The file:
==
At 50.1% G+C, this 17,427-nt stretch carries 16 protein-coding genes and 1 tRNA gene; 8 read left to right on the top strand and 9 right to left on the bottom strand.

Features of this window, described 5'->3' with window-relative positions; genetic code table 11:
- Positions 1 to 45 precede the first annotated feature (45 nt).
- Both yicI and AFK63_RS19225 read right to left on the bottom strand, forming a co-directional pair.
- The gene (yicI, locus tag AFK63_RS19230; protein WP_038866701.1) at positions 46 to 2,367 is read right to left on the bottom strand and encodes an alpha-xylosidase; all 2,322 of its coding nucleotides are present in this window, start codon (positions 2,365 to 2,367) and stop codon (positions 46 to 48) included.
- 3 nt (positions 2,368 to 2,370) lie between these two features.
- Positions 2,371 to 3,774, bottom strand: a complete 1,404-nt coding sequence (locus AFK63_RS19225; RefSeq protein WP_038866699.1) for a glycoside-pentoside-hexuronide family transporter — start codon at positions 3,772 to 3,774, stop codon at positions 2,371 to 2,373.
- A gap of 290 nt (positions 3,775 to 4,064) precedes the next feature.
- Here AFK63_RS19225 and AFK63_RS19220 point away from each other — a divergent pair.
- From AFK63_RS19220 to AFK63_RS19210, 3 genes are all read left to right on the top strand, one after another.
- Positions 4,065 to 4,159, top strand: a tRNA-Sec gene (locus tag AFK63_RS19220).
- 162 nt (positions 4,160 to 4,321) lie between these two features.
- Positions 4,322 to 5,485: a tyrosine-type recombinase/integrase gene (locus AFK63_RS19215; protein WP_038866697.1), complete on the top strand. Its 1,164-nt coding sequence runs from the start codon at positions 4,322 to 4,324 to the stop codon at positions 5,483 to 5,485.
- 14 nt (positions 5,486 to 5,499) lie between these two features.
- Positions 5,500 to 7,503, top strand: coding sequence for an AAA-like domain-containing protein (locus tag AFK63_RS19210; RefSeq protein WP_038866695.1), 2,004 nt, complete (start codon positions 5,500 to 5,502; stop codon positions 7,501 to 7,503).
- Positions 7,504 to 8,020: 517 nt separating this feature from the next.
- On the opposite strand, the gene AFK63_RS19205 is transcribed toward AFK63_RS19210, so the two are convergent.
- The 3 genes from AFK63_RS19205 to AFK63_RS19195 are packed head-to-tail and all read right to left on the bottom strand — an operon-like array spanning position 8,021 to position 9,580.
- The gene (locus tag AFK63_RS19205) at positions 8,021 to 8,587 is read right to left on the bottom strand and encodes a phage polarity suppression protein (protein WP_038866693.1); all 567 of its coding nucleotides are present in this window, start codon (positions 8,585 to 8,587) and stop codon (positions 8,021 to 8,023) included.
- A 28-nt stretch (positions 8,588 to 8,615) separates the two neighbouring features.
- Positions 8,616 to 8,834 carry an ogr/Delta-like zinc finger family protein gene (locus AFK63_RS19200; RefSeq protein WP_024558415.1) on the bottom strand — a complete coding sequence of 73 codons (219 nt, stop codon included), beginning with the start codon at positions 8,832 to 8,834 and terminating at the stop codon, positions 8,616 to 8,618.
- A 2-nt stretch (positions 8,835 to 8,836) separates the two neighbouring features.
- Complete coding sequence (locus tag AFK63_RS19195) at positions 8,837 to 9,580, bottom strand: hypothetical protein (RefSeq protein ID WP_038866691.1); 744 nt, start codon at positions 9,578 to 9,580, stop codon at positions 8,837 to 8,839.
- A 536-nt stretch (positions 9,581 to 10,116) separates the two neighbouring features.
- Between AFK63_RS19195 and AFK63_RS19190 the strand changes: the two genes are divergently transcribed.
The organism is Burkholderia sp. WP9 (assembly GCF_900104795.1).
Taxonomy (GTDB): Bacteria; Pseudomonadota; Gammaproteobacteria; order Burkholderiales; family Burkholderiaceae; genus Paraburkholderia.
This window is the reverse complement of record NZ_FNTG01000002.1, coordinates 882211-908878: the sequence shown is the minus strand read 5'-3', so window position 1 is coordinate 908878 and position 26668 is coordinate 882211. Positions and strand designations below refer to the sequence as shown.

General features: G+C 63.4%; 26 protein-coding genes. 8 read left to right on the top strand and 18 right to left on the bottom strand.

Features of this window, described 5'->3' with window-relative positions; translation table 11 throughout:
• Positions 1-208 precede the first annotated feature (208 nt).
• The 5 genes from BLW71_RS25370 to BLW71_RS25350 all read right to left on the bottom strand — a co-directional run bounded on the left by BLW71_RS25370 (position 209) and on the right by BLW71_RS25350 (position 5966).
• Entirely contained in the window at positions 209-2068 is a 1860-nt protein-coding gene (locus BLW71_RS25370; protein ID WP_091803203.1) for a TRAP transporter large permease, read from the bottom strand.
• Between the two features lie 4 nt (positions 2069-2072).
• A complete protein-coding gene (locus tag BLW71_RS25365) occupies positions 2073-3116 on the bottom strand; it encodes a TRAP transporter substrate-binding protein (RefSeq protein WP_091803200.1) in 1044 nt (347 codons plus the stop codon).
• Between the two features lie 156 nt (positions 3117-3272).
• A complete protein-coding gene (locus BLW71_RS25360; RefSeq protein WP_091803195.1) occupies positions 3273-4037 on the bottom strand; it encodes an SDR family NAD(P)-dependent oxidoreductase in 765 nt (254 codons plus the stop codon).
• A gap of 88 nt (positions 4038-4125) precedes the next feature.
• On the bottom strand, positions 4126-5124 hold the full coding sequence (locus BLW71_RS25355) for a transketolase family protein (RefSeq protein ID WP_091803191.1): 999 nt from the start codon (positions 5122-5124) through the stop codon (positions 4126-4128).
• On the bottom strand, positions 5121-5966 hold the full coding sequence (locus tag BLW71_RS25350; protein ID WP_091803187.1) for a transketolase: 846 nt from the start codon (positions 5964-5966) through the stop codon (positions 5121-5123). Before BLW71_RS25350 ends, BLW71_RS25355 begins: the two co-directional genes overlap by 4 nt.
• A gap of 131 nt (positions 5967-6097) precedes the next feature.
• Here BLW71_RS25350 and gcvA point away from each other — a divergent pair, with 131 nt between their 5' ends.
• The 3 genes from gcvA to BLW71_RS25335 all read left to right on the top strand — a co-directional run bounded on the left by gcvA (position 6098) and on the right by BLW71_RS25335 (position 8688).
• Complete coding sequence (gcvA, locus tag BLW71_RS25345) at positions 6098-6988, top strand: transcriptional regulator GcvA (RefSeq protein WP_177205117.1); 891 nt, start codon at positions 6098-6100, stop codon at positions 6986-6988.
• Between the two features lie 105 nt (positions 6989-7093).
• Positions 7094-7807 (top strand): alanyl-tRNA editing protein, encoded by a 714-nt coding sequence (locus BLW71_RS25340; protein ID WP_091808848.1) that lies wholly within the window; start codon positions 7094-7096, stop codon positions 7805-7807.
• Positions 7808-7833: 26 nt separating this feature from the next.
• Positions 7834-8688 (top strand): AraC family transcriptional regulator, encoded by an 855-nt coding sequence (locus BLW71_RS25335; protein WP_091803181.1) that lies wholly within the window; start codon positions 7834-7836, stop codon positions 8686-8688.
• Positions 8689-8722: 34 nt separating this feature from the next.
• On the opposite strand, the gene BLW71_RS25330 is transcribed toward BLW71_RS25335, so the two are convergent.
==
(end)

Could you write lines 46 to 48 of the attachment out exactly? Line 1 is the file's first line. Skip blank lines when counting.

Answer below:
• Positions 7094-7807 (top strand): alanyl-tRNA editing protein, encoded by a 714-nt coding sequence (locus BLW71_RS25340; protein ID WP_091808848.1) that lies wholly within the window; start codon positions 7094-7096, stop codon positions 7805-7807.
• Positions 7808-7833: 26 nt separating this feature from the next.
• Positions 7834-8688 (top strand): AraC family transcriptional regulator, encoded by an 855-nt coding sequence (locus BLW71_RS25335; protein WP_091803181.1) that lies wholly within the window; start codon positions 7834-7836, stop codon positions 8686-8688.